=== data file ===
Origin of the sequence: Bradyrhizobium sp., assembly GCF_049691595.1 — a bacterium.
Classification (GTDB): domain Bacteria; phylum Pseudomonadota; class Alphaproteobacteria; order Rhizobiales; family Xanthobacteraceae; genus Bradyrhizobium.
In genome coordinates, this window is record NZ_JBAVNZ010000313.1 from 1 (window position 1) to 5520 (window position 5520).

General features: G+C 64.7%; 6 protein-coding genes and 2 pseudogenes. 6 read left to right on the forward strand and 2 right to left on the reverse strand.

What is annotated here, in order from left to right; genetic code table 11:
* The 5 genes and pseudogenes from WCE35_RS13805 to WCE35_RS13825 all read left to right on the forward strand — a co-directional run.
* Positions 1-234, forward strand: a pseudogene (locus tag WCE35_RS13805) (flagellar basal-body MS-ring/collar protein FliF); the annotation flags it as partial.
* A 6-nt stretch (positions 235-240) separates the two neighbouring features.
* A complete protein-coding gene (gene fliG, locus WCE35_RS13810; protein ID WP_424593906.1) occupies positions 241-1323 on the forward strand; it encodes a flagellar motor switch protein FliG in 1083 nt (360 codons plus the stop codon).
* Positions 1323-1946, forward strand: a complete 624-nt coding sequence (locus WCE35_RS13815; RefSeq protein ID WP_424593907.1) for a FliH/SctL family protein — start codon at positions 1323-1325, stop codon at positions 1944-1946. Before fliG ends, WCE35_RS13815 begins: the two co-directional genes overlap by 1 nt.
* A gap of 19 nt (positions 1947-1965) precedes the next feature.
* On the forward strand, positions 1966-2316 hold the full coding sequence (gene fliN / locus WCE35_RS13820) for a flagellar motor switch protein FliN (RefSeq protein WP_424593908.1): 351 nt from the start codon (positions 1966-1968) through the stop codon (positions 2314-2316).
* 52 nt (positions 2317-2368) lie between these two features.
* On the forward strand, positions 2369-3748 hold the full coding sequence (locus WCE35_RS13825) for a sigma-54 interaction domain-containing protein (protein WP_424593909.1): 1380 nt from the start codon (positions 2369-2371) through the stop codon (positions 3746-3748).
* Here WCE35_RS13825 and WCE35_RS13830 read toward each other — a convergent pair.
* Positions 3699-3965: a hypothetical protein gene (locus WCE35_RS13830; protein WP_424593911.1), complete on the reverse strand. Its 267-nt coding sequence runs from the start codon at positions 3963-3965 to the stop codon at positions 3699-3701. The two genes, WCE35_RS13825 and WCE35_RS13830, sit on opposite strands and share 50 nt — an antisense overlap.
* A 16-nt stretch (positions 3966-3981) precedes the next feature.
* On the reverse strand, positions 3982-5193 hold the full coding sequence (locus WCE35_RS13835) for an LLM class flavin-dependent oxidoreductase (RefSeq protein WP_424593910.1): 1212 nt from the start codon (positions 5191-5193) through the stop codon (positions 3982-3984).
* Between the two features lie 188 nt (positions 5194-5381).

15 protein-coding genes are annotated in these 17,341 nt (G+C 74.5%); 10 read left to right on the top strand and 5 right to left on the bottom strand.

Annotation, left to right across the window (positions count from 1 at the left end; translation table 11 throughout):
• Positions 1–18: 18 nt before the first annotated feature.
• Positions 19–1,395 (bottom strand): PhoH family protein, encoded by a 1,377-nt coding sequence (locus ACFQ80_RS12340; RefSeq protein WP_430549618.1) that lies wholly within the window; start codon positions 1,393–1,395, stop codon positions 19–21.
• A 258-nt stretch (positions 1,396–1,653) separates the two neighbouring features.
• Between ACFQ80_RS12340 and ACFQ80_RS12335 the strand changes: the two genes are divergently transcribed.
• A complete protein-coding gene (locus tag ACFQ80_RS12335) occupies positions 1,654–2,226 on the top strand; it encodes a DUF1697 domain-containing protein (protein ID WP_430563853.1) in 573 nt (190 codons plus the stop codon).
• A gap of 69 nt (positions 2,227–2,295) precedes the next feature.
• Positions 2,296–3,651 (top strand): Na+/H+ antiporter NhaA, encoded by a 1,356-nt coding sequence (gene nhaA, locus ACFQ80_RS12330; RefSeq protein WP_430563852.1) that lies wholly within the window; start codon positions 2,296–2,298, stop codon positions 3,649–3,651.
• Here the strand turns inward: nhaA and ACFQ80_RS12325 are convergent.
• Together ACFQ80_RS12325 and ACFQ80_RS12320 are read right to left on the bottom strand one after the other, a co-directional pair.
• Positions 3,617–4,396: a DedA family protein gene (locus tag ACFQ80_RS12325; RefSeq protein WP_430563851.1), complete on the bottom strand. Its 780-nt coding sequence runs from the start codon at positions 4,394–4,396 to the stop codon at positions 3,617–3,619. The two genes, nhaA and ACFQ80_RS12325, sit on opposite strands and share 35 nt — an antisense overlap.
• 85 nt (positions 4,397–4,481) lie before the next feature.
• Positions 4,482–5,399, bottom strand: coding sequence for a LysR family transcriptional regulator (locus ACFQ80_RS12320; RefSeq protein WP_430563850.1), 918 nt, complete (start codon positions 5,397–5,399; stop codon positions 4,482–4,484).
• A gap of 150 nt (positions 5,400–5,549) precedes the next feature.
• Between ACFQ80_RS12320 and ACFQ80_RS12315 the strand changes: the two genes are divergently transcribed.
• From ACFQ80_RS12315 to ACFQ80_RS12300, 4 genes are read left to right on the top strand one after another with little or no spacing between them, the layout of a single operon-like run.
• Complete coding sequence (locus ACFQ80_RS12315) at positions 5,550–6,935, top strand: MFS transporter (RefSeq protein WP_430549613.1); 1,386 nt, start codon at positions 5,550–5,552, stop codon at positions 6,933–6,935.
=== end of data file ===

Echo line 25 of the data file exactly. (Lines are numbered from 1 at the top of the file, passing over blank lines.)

• Between ACFQ80_RS12340 and ACFQ80_RS12335 the strand changes: the two genes are divergently transcribed.